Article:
Takes a while to absorb all the changes proposed in the plan. The Greater Greater Washington Blog now has 2 entries with a lot of discussion on what the plans mean for using the station and how it interfaces with the surrounding streets. The tracks and platforms will be significantly rebuilt with more high level and straighter platforms. There is no breakdown of the $7 billion price tag. One of the key issues in the GGW discussions is the call for 5,000 parking space capacity, almost all of it underground which may be a significant piece of the $7 billion figure.
 

Tracktwentynine

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The Greater Greater Washington Blog now has 2 entries with a lot of discussion on what the plans mean for using the station and how it interfaces with the surrounding streets.
Thanks for the shout-out. I'm the author of the second post: Amtrak makes no little plans with Union Station vision.

I have reviewed the 6 pages of pictures of the planned Washingon Union Station. As a preservationist what scares me is that nowhere in the architects drawings do I see anything of the original station. It must be saved as it is a historic gem that could never be built again. Does anyone know of the plans for the old station?
If you look at the plan drawings, you can see that the Beaux-Arts structure will continue to be a vital element of the Union Station complex.

The Burnham-designed headhouse is located on the southern end of the complex, fronting on Massachusetts Avenue. The glass headhouse shown in many of the renderings is near the center of the complex, at H Street NE. There will be additional smaller entrances along the western and eastern sides of the station along First Street NE and Second Street NE as well.

But if you just want some reassurance, here's a rendering from the plan that you missed, showing the existing headhouse with the new station expansion to the north:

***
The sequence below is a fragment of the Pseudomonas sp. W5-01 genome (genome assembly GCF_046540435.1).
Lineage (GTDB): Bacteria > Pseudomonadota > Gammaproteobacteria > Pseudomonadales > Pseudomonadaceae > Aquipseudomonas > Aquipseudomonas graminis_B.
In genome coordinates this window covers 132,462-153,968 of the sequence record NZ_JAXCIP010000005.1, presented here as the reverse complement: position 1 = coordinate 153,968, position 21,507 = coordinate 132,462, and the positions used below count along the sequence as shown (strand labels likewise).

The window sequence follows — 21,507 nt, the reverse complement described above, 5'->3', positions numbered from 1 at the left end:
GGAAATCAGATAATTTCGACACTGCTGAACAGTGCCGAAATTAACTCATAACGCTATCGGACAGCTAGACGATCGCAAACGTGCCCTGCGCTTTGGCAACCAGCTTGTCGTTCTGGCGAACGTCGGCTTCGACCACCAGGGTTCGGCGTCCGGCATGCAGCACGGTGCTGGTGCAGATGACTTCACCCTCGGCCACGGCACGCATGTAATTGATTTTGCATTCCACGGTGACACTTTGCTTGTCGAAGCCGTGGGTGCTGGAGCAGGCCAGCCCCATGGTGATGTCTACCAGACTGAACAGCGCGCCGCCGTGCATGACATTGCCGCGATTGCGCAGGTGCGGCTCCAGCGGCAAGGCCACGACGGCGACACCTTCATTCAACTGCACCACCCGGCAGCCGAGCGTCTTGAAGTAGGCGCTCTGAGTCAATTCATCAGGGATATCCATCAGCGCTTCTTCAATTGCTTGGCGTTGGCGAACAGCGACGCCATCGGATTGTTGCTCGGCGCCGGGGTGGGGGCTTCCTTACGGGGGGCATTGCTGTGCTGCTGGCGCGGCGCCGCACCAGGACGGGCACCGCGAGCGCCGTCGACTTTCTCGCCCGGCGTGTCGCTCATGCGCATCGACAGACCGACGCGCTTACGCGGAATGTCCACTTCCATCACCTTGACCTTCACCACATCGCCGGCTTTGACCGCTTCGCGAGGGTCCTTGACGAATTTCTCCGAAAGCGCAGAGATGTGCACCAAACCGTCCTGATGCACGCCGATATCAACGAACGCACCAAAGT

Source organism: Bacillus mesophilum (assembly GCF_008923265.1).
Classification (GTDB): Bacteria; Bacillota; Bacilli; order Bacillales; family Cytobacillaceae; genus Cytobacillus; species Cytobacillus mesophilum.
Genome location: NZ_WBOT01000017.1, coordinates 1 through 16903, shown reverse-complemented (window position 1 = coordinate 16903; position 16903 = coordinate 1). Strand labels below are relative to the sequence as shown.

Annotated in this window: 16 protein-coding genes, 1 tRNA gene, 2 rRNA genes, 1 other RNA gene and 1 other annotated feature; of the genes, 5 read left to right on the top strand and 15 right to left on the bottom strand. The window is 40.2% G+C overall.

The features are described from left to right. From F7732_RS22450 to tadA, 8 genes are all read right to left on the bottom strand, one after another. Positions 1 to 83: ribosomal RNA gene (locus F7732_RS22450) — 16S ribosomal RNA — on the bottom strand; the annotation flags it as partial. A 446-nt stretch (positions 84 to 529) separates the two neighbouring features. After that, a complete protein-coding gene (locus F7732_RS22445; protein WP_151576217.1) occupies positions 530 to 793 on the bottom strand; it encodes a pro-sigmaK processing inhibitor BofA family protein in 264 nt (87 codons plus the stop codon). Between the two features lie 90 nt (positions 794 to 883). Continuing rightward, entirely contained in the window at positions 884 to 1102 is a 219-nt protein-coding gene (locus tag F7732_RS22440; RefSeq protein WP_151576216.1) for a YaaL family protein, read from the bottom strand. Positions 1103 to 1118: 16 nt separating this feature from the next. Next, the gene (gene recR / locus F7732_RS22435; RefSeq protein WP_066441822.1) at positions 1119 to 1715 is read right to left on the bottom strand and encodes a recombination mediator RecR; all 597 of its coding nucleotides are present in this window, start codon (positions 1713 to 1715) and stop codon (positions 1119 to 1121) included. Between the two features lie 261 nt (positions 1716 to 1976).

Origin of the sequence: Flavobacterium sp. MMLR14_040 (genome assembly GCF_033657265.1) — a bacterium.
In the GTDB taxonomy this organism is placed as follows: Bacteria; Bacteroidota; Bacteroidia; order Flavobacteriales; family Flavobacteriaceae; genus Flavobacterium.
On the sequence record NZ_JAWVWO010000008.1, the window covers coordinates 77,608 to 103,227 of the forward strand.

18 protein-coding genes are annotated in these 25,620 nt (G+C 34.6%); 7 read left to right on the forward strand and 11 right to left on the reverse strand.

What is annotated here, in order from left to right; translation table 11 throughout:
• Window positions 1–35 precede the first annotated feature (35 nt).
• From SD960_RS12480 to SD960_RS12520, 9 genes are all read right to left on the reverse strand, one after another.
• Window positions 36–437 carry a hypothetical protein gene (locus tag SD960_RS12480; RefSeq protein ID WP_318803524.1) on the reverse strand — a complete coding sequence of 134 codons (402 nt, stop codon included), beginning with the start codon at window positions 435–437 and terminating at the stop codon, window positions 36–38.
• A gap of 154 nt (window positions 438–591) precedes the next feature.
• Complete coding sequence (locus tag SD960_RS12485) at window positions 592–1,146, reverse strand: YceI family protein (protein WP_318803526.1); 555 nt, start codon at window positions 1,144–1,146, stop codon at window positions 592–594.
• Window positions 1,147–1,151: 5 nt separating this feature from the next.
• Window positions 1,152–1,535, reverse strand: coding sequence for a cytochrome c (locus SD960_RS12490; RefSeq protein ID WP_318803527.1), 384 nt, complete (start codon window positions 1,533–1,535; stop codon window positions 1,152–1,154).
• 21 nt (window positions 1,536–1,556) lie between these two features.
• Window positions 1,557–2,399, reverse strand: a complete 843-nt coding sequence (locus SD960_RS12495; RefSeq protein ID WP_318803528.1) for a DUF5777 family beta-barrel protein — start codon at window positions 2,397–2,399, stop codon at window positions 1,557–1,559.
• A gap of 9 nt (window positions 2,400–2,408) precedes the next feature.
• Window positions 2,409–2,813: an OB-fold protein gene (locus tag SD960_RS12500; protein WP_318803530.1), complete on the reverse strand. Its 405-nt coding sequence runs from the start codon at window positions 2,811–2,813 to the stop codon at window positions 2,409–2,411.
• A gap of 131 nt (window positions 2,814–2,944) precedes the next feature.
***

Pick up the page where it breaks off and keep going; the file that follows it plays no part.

usfront.jpg
 

Anderson

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Well, I'm not really a fan of a lot of those buildings...but then again, I tend to be decidedly not a fan of the glass-heavy designs of the last few decades, or the wavy roofs that have been in vogue over the last few years.
 

Swadian Hardcore

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Well, I'm not really a fan of a lot of those buildings...but then again, I tend to be decidedly not a fan of the glass-heavy designs of the last few decades, or the wavy roofs that have been in vogue over the last few years.
You're not alone. I don't like those buildings either, they do not fit in with the old headhouse.
 
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One of the key issues in the GGW discussions is the call for 5,000 parking space capacity, almost all of it underground which may be a significant piece of the $7 billion figure.
Just wondering... Do 5,000 new parking spaces in central, downtown Washington coincide with the concept of 'smart growth'?

Or there is being just plain cynical: :rolleyes:

Maybe much of the parking is for Union Station's neighbor...

Congress!?! :unsure:

Then what would two, three or four billion be amongst friends? -_-
 

cirdan

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Well, I'm not really a fan of a lot of those buildings...but then again, I tend to be decidedly not a fan of the glass-heavy designs of the last few decades, or the wavy roofs that have been in vogue over the last few years.
You're not alone. I don't like those buildings either, they do not fit in with the old headhouse.
The picture alone just makes me sick. look at that beautiful old headhouse, and then look at the cheap decrepitude behind it. A child of six with some lego bricks could have done a better design.